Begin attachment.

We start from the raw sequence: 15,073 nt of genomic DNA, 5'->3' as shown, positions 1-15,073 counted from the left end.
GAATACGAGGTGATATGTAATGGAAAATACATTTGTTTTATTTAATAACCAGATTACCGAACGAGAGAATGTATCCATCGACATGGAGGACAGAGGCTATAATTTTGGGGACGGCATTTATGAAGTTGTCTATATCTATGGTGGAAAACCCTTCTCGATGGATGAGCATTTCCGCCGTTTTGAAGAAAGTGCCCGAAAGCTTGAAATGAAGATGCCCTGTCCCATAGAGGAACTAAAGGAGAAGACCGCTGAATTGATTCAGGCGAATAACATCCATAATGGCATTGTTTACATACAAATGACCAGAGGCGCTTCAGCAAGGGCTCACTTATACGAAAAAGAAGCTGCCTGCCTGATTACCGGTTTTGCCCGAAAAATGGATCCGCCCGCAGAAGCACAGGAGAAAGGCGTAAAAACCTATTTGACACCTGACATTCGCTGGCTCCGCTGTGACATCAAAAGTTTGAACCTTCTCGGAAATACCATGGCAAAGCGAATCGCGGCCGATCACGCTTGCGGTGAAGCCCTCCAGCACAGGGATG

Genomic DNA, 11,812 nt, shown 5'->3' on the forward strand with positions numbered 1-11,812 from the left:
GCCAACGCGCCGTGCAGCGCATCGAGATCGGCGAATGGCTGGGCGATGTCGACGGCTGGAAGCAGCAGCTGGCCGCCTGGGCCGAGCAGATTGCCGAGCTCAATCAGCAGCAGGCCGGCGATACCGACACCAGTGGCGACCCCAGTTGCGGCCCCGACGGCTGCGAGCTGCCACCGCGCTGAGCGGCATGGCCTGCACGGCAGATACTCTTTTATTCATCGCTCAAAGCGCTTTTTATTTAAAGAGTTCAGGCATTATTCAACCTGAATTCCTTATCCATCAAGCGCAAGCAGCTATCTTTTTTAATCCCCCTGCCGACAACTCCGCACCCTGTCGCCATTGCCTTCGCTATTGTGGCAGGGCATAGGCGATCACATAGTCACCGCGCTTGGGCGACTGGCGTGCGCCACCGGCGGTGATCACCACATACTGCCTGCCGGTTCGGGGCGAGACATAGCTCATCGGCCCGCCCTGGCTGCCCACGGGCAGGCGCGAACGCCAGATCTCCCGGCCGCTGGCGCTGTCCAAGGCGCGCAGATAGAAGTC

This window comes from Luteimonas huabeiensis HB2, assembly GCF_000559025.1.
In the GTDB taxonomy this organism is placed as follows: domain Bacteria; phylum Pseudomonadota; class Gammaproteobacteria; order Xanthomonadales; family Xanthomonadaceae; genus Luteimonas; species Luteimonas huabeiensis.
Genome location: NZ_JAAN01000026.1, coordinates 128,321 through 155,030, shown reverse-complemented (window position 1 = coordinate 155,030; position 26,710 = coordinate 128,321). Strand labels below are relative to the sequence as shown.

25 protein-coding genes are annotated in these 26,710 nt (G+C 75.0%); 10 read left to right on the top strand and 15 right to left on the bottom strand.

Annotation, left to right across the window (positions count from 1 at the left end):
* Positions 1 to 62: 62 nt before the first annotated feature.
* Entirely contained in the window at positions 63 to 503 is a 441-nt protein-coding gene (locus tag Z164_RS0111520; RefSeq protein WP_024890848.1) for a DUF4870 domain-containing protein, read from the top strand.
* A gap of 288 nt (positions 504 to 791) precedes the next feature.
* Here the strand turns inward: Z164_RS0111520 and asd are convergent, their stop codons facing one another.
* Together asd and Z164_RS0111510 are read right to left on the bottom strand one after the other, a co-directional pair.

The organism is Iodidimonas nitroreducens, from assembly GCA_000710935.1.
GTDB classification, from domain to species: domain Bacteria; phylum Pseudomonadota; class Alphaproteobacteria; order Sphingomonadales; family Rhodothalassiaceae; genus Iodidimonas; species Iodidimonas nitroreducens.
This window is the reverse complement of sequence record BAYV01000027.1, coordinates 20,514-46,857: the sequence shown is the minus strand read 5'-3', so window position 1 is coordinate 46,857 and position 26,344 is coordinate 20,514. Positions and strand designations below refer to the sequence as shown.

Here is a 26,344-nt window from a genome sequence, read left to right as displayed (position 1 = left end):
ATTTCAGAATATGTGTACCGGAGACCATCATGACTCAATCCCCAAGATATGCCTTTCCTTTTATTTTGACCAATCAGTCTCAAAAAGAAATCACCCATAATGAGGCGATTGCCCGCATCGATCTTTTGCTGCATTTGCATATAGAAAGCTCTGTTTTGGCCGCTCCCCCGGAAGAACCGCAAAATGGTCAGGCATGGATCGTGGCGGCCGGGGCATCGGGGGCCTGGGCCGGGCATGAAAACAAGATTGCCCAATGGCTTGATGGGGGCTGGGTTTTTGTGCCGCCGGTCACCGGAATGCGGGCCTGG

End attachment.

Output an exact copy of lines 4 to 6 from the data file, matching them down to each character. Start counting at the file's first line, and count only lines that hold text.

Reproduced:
GCCAACGCGCCGTGCAGCGCATCGAGATCGGCGAATGGCTGGGCGATGTCGACGGCTGGAAGCAGCAGCTGGCCGCCTGGGCCGAGCAGATTGCCGAGCTCAATCAGCAGCAGGCCGGCGATACCGACACCAGTGGCGACCCCAGTTGCGGCCCCGACGGCTGCGAGCTGCCACCGCGCTGAGCGGCATGGCCTGCACGGCAGATACTCTTTTATTCATCGCTCAAAGCGCTTTTTATTTAAAGAGTTCAGGCATTATTCAACCTGAATTCCTTATCCATCAAGCGCAAGCAGCTATCTTTTTTAATCCCCCTGCCGACAACTCCGCACCCTGTCGCCATTGCCTTCGCTATTGTGGCAGGGCATAGGCGATCACATAGTCACCGCGCTTGGGCGACTGGCGTGCGCCACCGGCGGTGATCACCACATACTGCCTGCCGGTTCGGGGCGAGACATAGCTCATCGGCCCGCCCTGGCTGCCCACGGGCAGGCGCGAACGCCAGATCTCCCGGCCGCTGGCGCTGTCCAAGGCGCGCAGATAGAAGTC

This window comes from Luteimonas huabeiensis HB2, assembly GCF_000559025.1.
In the GTDB taxonomy this organism is placed as follows: domain Bacteria; phylum Pseudomonadota; class Gammaproteobacteria; order Xanthomonadales; family Xanthomonadaceae; genus Luteimonas; species Luteimonas huabeiensis.